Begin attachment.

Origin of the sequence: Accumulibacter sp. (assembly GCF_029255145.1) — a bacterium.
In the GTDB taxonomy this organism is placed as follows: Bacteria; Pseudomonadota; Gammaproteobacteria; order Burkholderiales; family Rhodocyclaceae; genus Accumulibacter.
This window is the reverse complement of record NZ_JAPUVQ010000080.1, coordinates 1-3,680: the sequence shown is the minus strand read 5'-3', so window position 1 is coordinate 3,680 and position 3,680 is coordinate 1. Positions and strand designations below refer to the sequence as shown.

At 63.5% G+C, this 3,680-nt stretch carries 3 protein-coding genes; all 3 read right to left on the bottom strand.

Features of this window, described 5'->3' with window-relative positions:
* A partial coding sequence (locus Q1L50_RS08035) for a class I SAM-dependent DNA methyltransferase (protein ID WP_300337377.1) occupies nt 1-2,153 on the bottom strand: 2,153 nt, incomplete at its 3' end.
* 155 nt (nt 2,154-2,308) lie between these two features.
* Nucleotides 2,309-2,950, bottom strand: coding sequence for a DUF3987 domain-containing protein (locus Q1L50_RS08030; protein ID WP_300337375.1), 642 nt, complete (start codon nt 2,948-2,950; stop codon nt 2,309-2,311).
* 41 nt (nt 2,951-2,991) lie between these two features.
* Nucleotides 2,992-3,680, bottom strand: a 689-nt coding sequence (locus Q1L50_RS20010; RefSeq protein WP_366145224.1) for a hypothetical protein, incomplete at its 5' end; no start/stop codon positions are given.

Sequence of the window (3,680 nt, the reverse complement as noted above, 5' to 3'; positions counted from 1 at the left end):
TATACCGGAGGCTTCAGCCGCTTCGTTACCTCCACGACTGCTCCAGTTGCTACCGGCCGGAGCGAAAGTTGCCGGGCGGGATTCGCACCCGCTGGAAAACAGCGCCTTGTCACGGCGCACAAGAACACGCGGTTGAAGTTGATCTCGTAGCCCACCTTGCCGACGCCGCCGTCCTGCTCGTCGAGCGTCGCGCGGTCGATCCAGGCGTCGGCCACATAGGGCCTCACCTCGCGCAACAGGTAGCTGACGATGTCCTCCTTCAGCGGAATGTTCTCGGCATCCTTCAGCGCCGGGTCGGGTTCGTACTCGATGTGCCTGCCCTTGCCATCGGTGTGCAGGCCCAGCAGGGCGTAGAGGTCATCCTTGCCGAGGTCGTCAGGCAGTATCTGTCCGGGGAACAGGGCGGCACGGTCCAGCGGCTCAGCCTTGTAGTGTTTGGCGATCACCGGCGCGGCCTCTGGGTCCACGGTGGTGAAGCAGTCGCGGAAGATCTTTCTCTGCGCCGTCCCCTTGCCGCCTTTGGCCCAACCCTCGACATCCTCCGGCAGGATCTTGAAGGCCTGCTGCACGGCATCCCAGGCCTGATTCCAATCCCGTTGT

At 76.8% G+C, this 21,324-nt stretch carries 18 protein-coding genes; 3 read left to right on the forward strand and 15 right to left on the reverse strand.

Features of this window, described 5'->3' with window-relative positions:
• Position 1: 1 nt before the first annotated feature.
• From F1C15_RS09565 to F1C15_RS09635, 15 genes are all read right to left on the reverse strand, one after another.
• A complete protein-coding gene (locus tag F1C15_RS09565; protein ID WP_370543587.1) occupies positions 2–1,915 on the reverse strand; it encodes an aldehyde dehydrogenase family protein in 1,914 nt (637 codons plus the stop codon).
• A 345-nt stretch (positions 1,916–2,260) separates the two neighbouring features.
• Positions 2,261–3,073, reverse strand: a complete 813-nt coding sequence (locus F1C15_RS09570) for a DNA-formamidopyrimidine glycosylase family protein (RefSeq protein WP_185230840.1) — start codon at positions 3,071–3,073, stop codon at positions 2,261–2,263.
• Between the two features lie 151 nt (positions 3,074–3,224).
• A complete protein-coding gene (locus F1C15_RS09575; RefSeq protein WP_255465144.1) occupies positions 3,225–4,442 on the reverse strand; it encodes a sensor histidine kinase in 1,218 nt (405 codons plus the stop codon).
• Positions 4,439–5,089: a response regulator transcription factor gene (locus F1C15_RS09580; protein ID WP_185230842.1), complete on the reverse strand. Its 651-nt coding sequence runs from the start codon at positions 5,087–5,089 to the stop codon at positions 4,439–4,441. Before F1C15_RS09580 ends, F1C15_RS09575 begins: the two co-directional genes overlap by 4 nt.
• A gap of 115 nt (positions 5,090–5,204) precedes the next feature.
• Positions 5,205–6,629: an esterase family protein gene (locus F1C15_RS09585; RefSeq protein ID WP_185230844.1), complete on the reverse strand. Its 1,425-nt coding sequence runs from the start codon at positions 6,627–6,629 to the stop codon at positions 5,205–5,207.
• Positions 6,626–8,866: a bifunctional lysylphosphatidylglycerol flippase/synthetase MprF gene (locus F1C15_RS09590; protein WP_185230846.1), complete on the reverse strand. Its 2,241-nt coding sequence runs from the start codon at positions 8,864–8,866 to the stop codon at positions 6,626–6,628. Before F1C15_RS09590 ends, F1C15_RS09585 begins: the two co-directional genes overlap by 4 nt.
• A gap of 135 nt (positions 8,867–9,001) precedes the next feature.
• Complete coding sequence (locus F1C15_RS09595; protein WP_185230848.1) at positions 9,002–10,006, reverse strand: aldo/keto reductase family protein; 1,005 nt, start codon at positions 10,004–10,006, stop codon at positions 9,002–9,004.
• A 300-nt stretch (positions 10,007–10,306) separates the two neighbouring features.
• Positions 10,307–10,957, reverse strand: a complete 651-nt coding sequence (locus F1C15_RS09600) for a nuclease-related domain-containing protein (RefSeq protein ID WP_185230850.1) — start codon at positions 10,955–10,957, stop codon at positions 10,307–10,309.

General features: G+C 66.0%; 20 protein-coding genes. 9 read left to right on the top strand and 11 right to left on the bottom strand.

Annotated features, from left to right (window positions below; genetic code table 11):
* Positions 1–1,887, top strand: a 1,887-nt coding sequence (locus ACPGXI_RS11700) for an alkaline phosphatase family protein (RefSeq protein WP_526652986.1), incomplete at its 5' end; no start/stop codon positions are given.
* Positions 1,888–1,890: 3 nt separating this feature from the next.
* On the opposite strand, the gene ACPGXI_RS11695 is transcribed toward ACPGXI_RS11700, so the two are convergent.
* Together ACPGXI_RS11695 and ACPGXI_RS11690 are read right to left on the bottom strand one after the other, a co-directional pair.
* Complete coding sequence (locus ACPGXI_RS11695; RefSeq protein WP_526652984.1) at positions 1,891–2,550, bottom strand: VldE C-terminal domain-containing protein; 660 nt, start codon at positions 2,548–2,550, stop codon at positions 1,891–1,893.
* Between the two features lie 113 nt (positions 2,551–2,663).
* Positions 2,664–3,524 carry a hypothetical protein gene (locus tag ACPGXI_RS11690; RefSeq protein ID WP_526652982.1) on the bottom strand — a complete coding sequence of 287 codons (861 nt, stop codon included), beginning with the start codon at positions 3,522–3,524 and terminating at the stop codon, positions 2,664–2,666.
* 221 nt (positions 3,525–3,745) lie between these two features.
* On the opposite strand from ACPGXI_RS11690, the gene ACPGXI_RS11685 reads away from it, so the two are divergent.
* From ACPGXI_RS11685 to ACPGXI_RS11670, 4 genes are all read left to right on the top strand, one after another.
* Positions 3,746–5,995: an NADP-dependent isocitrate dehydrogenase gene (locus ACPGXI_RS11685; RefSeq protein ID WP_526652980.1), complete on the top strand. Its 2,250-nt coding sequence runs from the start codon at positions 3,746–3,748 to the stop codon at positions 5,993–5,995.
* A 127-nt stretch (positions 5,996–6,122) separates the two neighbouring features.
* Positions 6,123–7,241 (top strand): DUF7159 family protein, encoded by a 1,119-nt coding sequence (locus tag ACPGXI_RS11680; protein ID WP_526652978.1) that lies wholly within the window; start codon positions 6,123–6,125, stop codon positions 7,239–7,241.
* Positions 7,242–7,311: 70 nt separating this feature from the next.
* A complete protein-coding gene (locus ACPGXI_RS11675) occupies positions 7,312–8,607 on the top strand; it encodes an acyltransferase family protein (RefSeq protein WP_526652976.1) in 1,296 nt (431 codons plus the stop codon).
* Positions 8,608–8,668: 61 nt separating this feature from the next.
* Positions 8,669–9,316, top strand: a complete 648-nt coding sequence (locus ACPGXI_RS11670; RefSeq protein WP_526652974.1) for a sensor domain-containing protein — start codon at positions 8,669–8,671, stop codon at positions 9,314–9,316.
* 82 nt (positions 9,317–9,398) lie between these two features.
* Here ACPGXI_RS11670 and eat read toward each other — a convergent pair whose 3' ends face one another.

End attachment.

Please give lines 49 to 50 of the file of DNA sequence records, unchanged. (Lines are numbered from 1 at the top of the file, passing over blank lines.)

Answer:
* 82 nt (positions 9,317–9,398) lie between these two features.
* Here ACPGXI_RS11670 and eat read toward each other — a convergent pair whose 3' ends face one another.